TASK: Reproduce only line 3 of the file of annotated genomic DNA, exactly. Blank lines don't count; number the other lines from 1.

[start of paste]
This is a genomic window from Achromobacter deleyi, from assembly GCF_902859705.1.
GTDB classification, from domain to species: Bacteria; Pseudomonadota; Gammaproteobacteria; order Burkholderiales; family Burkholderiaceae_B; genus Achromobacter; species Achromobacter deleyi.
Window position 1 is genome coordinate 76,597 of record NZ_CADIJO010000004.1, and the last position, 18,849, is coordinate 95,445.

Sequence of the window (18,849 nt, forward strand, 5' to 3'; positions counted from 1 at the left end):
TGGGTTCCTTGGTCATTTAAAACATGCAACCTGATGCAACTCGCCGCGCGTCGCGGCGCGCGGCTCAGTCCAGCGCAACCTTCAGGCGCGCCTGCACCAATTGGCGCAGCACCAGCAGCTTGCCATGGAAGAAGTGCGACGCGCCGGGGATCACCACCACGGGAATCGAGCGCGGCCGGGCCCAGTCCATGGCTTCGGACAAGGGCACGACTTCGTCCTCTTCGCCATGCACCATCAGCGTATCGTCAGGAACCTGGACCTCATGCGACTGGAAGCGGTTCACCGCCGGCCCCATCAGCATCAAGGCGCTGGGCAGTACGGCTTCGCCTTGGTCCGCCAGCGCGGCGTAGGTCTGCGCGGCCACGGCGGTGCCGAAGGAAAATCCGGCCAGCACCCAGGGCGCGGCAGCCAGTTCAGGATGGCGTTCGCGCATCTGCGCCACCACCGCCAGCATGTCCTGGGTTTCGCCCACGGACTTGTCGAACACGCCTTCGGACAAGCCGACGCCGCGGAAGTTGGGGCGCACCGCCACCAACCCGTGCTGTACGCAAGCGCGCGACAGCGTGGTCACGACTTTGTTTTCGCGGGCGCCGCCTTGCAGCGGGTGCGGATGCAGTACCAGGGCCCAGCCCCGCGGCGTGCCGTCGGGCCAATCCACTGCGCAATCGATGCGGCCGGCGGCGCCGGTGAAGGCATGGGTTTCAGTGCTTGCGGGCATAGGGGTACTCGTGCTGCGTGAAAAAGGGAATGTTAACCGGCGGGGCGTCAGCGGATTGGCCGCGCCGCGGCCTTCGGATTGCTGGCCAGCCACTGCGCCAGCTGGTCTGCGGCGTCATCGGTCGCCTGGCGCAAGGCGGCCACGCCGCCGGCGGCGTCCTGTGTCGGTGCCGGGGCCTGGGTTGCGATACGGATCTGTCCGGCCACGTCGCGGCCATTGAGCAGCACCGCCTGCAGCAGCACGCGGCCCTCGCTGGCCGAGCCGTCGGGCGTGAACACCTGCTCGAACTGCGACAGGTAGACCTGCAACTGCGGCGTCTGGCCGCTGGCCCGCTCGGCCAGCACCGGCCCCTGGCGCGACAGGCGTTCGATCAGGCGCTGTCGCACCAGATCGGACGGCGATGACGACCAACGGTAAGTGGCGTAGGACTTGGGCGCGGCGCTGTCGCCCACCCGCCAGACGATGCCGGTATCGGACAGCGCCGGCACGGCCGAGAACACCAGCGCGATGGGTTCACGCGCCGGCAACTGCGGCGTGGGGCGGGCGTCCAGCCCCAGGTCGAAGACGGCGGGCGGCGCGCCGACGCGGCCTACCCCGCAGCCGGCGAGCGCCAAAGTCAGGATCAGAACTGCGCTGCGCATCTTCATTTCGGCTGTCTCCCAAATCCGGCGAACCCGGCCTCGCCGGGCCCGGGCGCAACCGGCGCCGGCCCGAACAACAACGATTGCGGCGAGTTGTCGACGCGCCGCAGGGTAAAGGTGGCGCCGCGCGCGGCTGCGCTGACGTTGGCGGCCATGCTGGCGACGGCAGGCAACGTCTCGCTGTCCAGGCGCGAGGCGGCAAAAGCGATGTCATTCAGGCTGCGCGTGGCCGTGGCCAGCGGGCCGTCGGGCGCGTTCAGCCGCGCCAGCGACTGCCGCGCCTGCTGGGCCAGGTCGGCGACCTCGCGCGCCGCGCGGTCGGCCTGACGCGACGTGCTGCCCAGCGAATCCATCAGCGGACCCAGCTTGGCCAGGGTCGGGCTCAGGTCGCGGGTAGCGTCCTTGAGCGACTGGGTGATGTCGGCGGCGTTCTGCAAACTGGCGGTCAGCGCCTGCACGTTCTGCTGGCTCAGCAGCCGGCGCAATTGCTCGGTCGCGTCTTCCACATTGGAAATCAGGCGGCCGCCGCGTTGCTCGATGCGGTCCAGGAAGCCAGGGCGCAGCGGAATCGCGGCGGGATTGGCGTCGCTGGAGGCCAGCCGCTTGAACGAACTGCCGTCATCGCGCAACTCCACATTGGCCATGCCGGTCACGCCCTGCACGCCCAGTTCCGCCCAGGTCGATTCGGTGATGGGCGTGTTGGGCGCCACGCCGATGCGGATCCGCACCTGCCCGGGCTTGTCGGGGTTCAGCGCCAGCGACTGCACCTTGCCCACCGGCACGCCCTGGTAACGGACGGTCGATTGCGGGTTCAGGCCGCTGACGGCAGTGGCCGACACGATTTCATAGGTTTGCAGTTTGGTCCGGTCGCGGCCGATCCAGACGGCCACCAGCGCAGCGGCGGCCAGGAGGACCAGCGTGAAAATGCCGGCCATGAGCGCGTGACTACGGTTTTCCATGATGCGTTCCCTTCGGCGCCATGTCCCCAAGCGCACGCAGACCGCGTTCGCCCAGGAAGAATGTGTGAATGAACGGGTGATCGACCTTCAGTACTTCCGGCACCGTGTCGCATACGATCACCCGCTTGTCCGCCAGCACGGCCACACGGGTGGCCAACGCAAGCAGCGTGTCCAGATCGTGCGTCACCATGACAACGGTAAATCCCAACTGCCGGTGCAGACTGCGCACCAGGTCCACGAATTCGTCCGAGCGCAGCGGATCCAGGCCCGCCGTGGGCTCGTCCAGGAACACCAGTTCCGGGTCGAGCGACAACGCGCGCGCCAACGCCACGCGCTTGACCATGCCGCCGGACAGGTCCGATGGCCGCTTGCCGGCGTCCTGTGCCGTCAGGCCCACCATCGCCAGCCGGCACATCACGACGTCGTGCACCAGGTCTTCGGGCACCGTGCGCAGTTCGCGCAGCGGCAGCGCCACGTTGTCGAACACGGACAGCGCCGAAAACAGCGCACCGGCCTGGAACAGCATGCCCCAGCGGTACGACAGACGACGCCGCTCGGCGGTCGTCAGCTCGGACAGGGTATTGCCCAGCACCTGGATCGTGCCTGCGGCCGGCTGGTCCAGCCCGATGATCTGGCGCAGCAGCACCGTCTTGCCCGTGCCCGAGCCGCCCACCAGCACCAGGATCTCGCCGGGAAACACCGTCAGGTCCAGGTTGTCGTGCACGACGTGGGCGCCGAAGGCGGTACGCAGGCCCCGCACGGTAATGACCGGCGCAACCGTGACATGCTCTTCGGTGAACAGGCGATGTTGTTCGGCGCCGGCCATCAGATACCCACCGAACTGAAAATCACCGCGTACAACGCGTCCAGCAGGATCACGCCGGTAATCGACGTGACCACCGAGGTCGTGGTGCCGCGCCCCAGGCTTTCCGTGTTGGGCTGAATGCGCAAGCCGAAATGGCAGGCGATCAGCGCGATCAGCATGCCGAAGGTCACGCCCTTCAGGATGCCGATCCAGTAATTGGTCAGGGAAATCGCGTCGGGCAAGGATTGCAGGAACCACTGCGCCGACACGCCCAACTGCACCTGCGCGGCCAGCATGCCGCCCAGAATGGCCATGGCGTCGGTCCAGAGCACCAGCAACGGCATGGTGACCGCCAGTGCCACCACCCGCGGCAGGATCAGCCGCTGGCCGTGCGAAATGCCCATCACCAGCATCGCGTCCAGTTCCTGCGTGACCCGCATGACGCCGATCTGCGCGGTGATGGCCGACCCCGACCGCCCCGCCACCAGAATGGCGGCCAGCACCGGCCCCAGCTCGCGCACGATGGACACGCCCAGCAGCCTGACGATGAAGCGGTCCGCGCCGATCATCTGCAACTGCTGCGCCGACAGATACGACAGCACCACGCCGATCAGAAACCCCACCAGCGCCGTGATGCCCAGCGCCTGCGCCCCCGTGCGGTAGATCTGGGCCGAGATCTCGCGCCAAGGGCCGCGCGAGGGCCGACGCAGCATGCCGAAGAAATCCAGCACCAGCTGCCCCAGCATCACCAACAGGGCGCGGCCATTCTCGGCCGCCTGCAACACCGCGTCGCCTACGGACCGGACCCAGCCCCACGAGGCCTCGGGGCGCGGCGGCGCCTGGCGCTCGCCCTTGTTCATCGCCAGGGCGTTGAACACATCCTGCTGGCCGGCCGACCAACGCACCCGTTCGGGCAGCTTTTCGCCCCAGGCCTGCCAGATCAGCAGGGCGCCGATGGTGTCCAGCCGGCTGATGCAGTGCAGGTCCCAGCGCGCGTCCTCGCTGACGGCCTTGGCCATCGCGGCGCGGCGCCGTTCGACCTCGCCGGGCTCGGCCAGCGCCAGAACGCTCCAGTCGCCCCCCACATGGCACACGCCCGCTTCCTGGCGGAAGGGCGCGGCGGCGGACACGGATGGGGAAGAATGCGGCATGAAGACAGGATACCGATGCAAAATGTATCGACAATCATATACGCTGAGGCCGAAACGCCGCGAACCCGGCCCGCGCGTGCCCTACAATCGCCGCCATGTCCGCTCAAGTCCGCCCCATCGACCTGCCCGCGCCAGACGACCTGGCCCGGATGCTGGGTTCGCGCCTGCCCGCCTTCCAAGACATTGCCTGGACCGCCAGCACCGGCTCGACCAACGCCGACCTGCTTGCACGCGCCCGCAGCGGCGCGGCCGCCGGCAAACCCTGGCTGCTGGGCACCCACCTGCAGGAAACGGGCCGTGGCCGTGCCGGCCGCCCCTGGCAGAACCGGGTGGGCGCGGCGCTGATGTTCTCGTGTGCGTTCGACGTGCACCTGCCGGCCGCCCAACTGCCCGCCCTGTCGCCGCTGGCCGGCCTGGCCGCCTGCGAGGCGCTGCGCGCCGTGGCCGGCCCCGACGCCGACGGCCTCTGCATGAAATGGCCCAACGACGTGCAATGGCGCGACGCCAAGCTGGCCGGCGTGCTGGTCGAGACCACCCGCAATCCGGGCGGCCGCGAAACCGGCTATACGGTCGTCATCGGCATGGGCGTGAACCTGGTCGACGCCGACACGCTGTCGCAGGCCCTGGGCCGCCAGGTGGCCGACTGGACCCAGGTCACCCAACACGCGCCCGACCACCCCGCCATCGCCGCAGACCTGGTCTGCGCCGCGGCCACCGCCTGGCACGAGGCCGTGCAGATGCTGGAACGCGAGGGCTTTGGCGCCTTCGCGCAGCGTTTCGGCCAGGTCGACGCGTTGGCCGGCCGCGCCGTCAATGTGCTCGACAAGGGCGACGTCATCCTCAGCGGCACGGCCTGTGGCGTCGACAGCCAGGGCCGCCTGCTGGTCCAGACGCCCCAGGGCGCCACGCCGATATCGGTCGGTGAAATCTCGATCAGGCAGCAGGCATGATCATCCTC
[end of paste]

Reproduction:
Window position 1 is genome coordinate 76,597 of record NZ_CADIJO010000004.1, and the last position, 18,849, is coordinate 95,445.